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With new 5G wireless networks scheduled to go live across the country on Jan. 19, National Business Aviation Association (NBAA) President and CEO Ed Bolen welcomed the decision by telecommunications providers AT&T and Verizon to temporarily delay transmitter deployments near certain airports in response to continued aviation industry concerns about potential 5G interference to radar altimeters.
In addition to providing real-time measurement of an aircraft’s clearance over terrain or other obstacles – critical information in a variety of operations, including landings in inclement weather conditions – radar altimeters may also be integrated with other aviation equipment such as terrain avoidance and warning systems (TAWS) and autoland capabilities, as well as ground spoilers, anti-skid braking, pressurization and other seemingly unrelated aircraft systems.
“It’s important that we get this launch right, and without any compromise to vital aviation safety systems,” Bolen said. “We appreciate the decision to defer deployment at certain towers, which will help ensure the ability to fly safely and efficiently across our National Airspace System.”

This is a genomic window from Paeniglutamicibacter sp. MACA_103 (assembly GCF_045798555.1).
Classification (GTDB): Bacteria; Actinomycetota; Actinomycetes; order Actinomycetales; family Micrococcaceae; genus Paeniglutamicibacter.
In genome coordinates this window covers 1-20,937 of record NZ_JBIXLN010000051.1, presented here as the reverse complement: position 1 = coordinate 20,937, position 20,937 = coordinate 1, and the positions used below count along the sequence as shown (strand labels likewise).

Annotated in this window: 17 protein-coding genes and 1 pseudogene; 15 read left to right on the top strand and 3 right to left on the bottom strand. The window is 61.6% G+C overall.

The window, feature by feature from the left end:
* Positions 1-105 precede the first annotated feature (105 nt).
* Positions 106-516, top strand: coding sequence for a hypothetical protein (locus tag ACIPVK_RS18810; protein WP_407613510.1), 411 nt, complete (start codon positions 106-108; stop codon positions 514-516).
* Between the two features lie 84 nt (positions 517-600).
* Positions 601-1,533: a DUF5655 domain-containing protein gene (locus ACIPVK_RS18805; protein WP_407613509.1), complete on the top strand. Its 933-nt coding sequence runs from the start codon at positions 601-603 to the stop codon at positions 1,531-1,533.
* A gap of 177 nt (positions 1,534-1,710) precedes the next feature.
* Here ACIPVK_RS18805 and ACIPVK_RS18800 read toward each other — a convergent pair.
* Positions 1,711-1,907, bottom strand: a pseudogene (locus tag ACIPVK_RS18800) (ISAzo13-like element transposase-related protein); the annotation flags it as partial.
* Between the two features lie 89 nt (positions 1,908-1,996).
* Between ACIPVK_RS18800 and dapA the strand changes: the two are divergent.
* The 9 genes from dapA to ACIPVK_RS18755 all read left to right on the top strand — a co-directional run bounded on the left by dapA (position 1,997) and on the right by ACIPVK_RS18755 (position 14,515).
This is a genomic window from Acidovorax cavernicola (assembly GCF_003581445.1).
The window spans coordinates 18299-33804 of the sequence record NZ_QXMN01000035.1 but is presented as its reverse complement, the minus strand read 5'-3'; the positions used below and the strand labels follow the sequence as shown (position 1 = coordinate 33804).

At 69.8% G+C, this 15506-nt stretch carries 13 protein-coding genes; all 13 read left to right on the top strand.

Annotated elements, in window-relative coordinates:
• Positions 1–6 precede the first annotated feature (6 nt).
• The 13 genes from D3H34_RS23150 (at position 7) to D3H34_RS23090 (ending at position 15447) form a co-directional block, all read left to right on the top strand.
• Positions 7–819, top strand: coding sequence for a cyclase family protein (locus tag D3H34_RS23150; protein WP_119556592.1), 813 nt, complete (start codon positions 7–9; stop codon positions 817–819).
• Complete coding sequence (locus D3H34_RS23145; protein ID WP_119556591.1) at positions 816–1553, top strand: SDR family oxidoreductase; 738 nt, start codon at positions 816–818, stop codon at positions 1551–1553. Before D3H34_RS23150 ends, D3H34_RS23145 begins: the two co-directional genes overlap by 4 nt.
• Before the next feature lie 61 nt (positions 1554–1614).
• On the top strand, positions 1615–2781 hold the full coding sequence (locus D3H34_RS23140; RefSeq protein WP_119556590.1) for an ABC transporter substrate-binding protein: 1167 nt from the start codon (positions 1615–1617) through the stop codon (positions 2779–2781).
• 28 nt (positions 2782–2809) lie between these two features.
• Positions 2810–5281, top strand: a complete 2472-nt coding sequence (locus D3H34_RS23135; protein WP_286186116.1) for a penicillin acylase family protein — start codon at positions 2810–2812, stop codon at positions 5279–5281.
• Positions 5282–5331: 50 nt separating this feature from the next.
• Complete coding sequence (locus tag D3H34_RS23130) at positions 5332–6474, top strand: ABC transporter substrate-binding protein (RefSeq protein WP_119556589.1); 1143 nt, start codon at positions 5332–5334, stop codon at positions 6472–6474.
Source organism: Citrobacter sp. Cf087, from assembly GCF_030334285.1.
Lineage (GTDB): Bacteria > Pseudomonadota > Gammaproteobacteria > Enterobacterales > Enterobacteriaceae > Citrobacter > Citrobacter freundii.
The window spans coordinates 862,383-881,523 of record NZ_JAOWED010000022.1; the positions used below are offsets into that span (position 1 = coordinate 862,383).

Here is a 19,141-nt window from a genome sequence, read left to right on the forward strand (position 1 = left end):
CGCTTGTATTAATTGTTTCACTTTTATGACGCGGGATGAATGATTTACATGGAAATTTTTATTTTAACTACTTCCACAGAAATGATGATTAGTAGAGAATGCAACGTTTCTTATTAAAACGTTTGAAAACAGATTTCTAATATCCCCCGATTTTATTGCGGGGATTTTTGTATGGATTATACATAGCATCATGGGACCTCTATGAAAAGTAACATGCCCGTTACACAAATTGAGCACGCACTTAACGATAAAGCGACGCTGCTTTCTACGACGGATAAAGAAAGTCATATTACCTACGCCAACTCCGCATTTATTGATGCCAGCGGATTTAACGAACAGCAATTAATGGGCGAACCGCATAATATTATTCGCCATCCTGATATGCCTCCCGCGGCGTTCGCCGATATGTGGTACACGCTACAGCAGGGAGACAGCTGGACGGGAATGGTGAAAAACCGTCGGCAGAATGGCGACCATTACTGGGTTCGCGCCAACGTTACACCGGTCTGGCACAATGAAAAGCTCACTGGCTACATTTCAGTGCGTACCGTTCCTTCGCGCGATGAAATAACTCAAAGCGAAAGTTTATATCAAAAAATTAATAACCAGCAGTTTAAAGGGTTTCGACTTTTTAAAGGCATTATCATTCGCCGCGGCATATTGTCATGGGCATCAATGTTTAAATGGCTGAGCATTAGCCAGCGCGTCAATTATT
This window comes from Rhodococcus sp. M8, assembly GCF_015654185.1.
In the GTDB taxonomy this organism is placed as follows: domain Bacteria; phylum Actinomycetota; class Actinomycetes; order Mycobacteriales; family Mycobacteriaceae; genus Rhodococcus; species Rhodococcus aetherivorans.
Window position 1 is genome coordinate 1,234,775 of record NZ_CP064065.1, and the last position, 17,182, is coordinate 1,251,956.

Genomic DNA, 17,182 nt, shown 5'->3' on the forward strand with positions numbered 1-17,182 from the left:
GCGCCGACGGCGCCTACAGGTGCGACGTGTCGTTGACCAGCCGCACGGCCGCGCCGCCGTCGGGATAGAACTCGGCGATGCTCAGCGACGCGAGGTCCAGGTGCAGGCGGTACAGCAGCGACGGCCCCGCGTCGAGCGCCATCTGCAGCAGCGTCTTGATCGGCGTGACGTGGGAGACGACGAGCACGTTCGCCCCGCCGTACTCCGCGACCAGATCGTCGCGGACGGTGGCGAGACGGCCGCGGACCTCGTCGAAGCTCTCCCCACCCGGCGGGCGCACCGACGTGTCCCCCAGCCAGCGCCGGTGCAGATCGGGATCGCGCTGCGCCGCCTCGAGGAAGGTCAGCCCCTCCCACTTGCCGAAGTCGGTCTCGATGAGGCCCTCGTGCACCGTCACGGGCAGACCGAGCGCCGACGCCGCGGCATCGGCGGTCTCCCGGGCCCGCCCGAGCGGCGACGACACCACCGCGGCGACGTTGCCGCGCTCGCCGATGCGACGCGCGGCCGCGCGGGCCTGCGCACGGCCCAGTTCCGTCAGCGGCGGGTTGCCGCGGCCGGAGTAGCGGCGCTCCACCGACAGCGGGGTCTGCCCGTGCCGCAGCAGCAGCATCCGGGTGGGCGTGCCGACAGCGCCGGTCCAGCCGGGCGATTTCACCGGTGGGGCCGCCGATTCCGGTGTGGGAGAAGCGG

Bolen reminded business aviation operators that the latest information about the impact of the 5G deployment for the business aviation community is available at nbaa.org/5G.
Verizon and AT&T agreed earlier this month to operate 5G towers at reduced power for six months near several large commercial and general aviation airports. However, on Jan. 17 several of the nation’s airlines called for “immediate intervention” from the Biden administration to further delay 5G transmitter activations within 2 miles of commercial airports, or face potential flight cancellations and diversions.
“We recognize the economic importance of expanding 5G, and we appreciate the wireless companies working with us to protect the flying public and the country’s supply chain,” said U.S. Transportation Secretary Pete Buttigieg following the announcements. “The complex U.S. airspace leads the world in safety because of our high standards for aviation, and we will maintain this commitment as wireless companies deploy 5G.”
AT&T and Verizon emphasized the delays are temporary and will not affect their plans to power up other 5G transmitters across the country on Jan. 19. It is not yet known which airports will be affected by this latest decision, or for how long the companies will delay enabling those transmitters.
This press release was prepared and distributed by NBAA